Radish without holes

Radishes amazingly flea beetle-free!

Radishes not riddled by flea beetle bites—it’s a slightly startling and definitely heartwarming sight! The winding down side of the season has its kinda downbeat MINUSES, like frost watch and wholesale row covering/uncovering, and the one special night when most tender crops get toasted by a hard frost and die (even under cover)… It has its PLUSES as well. Round about now, pest pressure declines dramatically, soon to vanish, and that includes PIGWEED, and the tiny but savage flea beetles (cucumber beetles stick around in small, determined numbers right into the subzero nights, but their damaging days are over for the year). Also, the need for irrigation is almost certainly over. These Rebel radishes were planted mid-August and with the recent rain, they’ll do well. Over the last few days, we’ve been laying in more beds of radishes, plus lettuce, spinach, zesty brassicas like arugula for salad greens, even some bok choi, in case we catch an extra measure of sun and warmth during the last of the good growing days. Bonus fall crops? With the pests packing it in, pushing for the latest growing date is the easiest gamble of the year!

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4 Responses to “Radish without holes”

  1. Steve Mudge says:

    We had our entire crop of White Icicle Radishes eaten to the ground by Cabbage Looper caterpillars this summer, so I can sympathize with you and the flea beetles…I’ve got a new round of brassicas in starter pots waiting for a break in the heat to put in the ground for a fall planting(eh, although I’ll have to replant the five different Bok Choys I put in just before a trip to Baja California…the dear wife didn’t water them enough!).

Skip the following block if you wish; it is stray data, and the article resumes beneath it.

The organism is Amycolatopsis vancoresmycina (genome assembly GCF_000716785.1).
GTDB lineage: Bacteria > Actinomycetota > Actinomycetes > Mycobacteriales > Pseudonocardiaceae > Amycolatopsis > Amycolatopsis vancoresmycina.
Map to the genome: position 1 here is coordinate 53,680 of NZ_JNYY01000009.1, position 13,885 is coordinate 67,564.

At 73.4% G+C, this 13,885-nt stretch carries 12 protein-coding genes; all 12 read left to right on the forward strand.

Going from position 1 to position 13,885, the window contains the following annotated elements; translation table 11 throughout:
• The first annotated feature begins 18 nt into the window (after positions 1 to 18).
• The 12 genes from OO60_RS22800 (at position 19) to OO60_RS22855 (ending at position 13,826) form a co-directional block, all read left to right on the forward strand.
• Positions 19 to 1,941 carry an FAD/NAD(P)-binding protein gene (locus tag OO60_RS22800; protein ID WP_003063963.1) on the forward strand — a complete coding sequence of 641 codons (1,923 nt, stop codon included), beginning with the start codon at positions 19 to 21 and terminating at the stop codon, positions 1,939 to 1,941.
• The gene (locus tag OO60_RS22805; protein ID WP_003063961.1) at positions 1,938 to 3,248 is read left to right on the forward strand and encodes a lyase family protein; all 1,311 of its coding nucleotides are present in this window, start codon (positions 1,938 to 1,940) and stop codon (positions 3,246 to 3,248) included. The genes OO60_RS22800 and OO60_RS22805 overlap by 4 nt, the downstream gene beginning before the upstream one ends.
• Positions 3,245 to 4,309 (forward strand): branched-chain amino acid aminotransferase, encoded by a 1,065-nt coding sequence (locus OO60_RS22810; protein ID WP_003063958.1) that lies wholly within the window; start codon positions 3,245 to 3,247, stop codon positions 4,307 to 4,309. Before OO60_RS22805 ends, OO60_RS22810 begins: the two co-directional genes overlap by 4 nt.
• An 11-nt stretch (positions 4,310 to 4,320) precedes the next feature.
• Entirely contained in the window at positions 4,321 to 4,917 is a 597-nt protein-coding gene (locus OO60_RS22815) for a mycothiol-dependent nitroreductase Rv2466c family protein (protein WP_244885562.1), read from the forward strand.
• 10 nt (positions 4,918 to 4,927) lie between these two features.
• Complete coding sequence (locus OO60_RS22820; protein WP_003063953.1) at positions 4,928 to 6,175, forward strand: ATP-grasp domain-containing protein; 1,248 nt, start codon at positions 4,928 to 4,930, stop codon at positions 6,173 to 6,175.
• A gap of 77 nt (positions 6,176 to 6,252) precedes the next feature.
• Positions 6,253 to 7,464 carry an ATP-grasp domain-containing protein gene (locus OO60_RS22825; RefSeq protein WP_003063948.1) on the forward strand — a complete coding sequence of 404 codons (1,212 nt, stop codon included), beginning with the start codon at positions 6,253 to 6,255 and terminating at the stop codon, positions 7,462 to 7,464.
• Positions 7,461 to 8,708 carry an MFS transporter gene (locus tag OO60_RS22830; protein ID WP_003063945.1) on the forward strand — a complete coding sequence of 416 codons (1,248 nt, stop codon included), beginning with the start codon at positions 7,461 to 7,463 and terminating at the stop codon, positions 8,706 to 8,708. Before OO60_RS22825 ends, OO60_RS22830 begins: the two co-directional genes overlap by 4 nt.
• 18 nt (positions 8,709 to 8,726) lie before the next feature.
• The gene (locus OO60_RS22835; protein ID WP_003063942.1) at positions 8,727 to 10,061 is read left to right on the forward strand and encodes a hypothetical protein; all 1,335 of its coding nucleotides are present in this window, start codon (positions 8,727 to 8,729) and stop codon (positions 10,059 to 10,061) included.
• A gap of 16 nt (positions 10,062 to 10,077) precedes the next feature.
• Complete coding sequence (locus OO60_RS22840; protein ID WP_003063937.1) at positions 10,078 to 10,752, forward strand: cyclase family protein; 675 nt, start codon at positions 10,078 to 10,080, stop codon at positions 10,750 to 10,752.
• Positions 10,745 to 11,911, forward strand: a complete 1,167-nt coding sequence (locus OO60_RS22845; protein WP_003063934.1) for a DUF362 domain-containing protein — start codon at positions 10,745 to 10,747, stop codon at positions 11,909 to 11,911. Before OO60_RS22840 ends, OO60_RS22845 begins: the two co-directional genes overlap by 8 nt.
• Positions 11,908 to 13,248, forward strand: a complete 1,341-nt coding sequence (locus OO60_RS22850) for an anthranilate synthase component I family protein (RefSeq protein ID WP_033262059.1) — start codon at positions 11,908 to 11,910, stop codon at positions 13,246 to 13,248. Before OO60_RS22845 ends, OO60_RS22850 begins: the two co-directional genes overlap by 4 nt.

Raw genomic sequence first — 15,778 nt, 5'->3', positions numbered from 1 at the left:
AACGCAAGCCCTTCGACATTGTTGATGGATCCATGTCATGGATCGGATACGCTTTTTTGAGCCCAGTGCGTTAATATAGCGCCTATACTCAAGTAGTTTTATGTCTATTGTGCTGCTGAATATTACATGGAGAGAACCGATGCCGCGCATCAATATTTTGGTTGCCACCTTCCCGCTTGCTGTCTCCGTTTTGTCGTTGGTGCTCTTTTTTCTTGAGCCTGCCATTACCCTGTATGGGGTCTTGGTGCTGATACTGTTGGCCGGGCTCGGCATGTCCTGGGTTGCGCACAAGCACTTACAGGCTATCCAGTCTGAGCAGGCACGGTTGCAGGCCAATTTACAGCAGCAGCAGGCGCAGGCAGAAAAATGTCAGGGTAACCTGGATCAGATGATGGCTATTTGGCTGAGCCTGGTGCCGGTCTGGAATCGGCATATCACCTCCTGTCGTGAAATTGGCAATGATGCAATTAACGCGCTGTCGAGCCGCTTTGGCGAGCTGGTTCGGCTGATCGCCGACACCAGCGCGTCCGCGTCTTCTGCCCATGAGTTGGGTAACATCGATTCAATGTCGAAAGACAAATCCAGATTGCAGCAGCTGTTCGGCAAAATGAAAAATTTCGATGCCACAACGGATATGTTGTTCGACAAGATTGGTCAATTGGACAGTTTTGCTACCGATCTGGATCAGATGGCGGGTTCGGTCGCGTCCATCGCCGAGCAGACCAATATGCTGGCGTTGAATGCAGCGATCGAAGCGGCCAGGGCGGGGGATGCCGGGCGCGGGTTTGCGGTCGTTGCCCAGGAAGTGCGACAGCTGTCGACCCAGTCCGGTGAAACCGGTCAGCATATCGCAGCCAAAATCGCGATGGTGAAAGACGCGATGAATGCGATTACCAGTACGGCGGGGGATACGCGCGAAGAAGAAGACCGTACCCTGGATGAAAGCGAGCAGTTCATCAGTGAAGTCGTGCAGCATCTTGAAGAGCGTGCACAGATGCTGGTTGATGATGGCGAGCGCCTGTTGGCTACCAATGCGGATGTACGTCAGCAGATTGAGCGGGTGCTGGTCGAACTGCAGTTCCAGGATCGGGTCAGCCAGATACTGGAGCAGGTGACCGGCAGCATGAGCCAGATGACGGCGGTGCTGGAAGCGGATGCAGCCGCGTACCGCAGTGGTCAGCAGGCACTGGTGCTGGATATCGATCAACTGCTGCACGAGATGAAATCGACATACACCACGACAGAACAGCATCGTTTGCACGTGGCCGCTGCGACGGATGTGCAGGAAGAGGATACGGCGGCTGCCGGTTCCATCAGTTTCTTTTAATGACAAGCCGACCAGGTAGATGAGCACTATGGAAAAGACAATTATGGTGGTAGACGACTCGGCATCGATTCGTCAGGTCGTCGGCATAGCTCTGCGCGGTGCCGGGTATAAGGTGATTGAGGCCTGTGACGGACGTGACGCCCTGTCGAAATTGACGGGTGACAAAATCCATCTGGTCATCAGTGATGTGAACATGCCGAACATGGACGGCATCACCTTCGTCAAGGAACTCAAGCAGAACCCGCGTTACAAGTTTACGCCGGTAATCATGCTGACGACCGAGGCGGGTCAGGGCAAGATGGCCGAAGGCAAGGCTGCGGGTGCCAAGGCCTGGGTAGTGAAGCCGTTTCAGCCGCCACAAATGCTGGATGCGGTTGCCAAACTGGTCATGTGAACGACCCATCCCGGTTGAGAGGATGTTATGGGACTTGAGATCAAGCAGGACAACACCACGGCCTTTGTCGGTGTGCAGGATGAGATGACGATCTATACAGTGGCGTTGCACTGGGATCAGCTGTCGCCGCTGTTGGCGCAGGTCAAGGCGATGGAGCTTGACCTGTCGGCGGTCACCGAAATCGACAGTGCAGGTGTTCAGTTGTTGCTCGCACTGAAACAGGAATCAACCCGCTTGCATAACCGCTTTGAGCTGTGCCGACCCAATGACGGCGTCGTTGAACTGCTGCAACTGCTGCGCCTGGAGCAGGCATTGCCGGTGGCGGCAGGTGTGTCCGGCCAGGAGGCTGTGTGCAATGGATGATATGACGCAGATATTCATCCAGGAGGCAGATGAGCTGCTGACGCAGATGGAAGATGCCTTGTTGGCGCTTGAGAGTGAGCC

Mercifully, the bugs are backing off a little here too…but not enough to turn our backs just yet.

  2. Mike (tfb) says:

    Steve: There’s that insanely long season of yours again! :) I just put in 100′ of White Icicle, and also some French Breakfast. When the WI get enough water, they’re great, long and kinda slender, but usually I get stumpier ones, still good, though. I still want to try some summer radishes as well, like 60-day Spanish Black…there’s always next year …

  3. Cae Besaw says:

    I really enjoy your photography! Those radishes burn so brightly!

  4. Steve Mudge says:

    Mike–Well, there is a cool season in Texas…the fall planting is a gamble from November on–Thanksgiving we were eating dinner outside and a week later it was snowing. They say if you don’t like the weather in Texas just wait 15 minutes and it’ll change! Now, where I lived for the first 47 of my 49 years, in coastal Southern California, you could garden year-round! I even planted Brandywines in February and they finally ran out of steam in December. Must have been great in the old days there to grow vegies for a living. Still, your being confined to a narrow season probably gives you lots of explosive energy in the spring!

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